As in England, girls flocked to join the movement in America. Like female suffrage, Scouting implicitly challenged the Victorian ethos of women's assignment to a male-protected domestic sphere. By getting girls outdoors and into each other's company, the Girl Scouts offered mastery of real-world skills and gender solidarity. The separate governance of the two organizations also allowed the Girl Scouts to continue to follow a policy of inclusiveness when, in the early 1990s, the Boy Scouts took a stand against membership for religious nonbelievers and homosexuals (losing, as a result, some financial support from corporations and foundations with nondiscrimination policies).
Funding for the Girl Scouts was seeded by Juliette Low's personal fortune, but the organization remained throughout the century the only entity of its size supported primarily by a bake sale: the annual Girl Scout Cookie drive. The shortbread trefoils and chocolate mints became as much a part of American popular culinary culture as apple pie. Individual member dues are not a major source of revenue: at the end of the century, membership was just six dollars a year.
Original Girl Scout Laws mandating kindness to animals and thrift were later broadened into the ecological and social directives to "use resources wisely" and to "make the world a better place." A significant difference is the extension of the old "clean in thought, word, and deed" rule from personal and public health to include instruction on how to deal with sexual harassment and psychological challenges of adolescence such as stress, moodiness, and self-esteem. One clause which has not changed is the commitment to "be a sister to every Girl Scout," a fellowship which transcends national barriers. Girl Scouts of the U.S.A. is a member of the World Association of Girl Guides and Girl Scouts (WAGGGS), which has eight million members in 100 countries, and international meeting centers in England, Switzerland, India, and Mexico.
Girl Scouts range in age from Kindergarten-aged Daisies (named after Juliette Low, whose childhood nickname was Daisy), Brownies (ages 6 through 8), Junior Girl Scouts (aged 8-11), Cadettes (aged 11-14), and Senior Girl Scouts (aged 14-17). A girl may become an Adult Scout at age 18. Not all Scouts follow the progression from Daisy all the way up through Senior, as the many other activities of adolescence, including boys, make competing claims on their time. ("We are feminist rather than feminine," explained a former Scout leader in the 1990s.) And some girls abandon Scouting because of what they saw as excessively religious undercurrents, despite the organization's efforts to be nonsectarian and inclusive. Nevertheless, many American women regard Scouting as a happy aspect of their childhood, and one they would readily see their own daughters experience as well.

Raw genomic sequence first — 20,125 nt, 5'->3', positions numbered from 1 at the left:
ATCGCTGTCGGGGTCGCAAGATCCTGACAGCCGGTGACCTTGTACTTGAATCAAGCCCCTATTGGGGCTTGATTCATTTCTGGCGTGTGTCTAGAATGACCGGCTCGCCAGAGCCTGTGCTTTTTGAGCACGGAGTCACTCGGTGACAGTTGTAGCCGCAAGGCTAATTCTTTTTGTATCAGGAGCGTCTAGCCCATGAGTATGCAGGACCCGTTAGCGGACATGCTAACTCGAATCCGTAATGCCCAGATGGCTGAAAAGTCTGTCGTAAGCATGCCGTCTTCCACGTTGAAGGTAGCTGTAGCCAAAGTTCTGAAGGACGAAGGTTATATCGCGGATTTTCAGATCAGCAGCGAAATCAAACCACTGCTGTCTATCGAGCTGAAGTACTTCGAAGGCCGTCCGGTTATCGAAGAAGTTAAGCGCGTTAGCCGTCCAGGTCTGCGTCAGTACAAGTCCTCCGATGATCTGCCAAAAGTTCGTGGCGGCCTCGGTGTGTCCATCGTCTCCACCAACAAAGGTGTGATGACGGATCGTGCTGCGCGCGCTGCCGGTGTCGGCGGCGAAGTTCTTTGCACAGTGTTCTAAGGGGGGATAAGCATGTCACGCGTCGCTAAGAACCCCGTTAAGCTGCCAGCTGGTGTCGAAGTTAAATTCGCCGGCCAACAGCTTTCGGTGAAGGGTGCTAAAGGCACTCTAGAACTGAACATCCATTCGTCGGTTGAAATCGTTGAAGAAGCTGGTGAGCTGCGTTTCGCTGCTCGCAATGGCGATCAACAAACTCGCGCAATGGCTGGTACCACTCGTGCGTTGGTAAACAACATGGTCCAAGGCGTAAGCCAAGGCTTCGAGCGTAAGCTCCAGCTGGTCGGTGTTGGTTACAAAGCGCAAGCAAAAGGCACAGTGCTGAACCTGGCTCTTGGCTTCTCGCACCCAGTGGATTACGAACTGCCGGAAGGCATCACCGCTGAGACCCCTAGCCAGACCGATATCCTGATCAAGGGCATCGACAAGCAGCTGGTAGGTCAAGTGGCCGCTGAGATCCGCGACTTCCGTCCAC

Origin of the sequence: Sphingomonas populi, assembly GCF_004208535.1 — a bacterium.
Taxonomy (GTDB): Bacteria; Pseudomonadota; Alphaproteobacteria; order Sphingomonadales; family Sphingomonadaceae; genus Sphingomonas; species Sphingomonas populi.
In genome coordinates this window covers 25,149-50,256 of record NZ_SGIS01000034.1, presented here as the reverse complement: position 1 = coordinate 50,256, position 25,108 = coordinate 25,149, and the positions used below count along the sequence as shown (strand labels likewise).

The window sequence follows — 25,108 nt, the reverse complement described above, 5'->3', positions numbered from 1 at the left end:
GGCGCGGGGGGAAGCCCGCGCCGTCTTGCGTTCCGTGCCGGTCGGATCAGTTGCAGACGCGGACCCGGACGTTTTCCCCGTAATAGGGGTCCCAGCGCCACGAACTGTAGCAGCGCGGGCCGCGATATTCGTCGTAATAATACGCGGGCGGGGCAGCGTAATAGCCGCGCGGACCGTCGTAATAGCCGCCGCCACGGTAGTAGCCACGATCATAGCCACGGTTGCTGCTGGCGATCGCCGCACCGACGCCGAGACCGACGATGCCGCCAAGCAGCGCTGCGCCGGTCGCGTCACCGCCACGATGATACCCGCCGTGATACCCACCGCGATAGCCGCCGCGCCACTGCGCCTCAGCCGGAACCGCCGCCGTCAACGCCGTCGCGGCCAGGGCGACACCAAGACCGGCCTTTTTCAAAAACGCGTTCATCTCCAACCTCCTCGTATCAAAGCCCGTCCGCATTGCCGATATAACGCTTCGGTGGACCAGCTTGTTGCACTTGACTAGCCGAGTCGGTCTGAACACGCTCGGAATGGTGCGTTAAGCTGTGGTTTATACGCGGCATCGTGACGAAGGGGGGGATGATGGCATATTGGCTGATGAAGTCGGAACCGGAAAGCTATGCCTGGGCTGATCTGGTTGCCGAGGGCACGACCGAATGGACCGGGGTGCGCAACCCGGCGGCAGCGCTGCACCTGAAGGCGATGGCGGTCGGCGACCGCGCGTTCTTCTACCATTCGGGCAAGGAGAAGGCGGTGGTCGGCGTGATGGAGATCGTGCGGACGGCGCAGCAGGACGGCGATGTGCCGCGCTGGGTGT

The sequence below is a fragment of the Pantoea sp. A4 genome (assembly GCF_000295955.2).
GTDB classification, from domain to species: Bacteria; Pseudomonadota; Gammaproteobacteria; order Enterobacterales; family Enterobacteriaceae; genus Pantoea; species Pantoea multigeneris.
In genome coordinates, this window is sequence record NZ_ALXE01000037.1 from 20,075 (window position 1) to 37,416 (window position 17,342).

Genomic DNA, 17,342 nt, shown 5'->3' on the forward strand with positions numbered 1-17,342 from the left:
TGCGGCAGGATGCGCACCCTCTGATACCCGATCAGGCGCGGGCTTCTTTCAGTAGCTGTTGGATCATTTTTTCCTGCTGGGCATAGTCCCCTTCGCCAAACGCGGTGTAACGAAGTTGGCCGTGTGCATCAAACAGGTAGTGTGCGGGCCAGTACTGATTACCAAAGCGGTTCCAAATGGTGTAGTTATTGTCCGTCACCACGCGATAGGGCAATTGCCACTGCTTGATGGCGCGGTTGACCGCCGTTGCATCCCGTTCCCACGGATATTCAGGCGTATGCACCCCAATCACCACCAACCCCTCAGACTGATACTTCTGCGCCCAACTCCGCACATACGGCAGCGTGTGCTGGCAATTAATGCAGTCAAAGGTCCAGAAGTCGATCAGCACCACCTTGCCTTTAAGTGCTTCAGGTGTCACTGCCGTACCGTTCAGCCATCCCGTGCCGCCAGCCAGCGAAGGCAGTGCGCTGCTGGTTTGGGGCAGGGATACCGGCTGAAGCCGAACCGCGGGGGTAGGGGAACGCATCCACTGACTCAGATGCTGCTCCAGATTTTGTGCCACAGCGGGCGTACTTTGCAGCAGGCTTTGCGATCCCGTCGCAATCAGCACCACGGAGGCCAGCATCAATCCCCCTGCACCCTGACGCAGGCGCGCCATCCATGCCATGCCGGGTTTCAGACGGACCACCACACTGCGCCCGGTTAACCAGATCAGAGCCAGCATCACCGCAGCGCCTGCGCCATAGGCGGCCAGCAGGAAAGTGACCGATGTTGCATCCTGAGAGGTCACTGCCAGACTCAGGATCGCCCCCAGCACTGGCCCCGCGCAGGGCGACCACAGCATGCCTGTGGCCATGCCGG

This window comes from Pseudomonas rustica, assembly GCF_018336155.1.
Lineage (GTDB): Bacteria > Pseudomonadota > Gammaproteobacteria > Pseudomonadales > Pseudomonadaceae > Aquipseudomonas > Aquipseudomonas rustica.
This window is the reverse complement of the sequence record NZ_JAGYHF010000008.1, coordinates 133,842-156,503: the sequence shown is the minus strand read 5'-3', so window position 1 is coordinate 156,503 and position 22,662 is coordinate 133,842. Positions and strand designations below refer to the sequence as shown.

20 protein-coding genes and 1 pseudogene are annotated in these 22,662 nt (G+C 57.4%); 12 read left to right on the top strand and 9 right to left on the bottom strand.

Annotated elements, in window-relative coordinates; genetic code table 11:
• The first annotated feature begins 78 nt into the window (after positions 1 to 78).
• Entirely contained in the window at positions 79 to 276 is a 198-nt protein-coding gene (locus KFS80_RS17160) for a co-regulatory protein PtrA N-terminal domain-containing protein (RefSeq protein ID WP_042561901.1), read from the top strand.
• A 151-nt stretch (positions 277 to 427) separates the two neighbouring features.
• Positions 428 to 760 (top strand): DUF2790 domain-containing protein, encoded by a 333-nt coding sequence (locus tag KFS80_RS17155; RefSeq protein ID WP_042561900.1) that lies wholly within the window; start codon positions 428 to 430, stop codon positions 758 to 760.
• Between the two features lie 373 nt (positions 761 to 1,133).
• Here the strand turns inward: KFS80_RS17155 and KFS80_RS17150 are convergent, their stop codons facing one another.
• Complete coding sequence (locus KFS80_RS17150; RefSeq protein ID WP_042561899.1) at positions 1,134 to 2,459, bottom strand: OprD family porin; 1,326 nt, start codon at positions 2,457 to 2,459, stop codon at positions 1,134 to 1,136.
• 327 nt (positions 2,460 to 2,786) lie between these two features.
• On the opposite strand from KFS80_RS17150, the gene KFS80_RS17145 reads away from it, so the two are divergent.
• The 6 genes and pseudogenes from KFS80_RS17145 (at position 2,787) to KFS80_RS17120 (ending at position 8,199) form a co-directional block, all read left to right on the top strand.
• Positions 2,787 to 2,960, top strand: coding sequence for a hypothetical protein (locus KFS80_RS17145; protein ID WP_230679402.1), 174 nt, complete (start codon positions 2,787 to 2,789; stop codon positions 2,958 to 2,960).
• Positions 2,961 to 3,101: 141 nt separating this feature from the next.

Bacon, Josephine Daskam, editor. Scouting for Girls. New York, Girl Scouts, Inc., 1920.
Baden-Powell, Agnes. The Handbook for Girl Guides, or, How Girls Can Help Build the Empire. London, Thomas Nelson and Sons, 1912.
Bergerson, Chris, et al. Junior Girl Scout Handbook. New York, Girl Scouts of the U. S. A., 1994.
Ciraco, Candace White, et al. Brownie Girl Scout Handbook. New York, Girl Scouts of the U. S. A., 1986.
——. Outdoor Education in Girl Scouting. New York, Girl Scouts of the U. S. A., 1984.
Degenhardt, Mary, and Judith Kirsch, compilers. Girl Scout Collector's Guide. Lombard, Illinois, Wallace-Homestead Book Company, 1987.
Eubanks, Toni, et al. Cadette Girl Scout Handbook. New York, Girl Scouts of the U.S.A., 1995.
Girl Scouts of the U.S.A. The Wide World of Girls Guiding and Girl Scouting. New York, Girl Scouts of the U.S.A., 1980.
Low, Juliette Gordon. How Girls Can Help Their Country. Savannah, Press of M. S. & D. A. Byck Company, 1916.
Philmus, H. C. Brave Girls: The Story of the Girls Scouts and Girl Guides in the Underground. New York, Girl Scouts National Organization, 1947.
Shultz, Gladys Denny, and Daisy Gordon Lawrence. Lady from Savannah: The Life of Juliette Low. New York, Lippincott, 1958.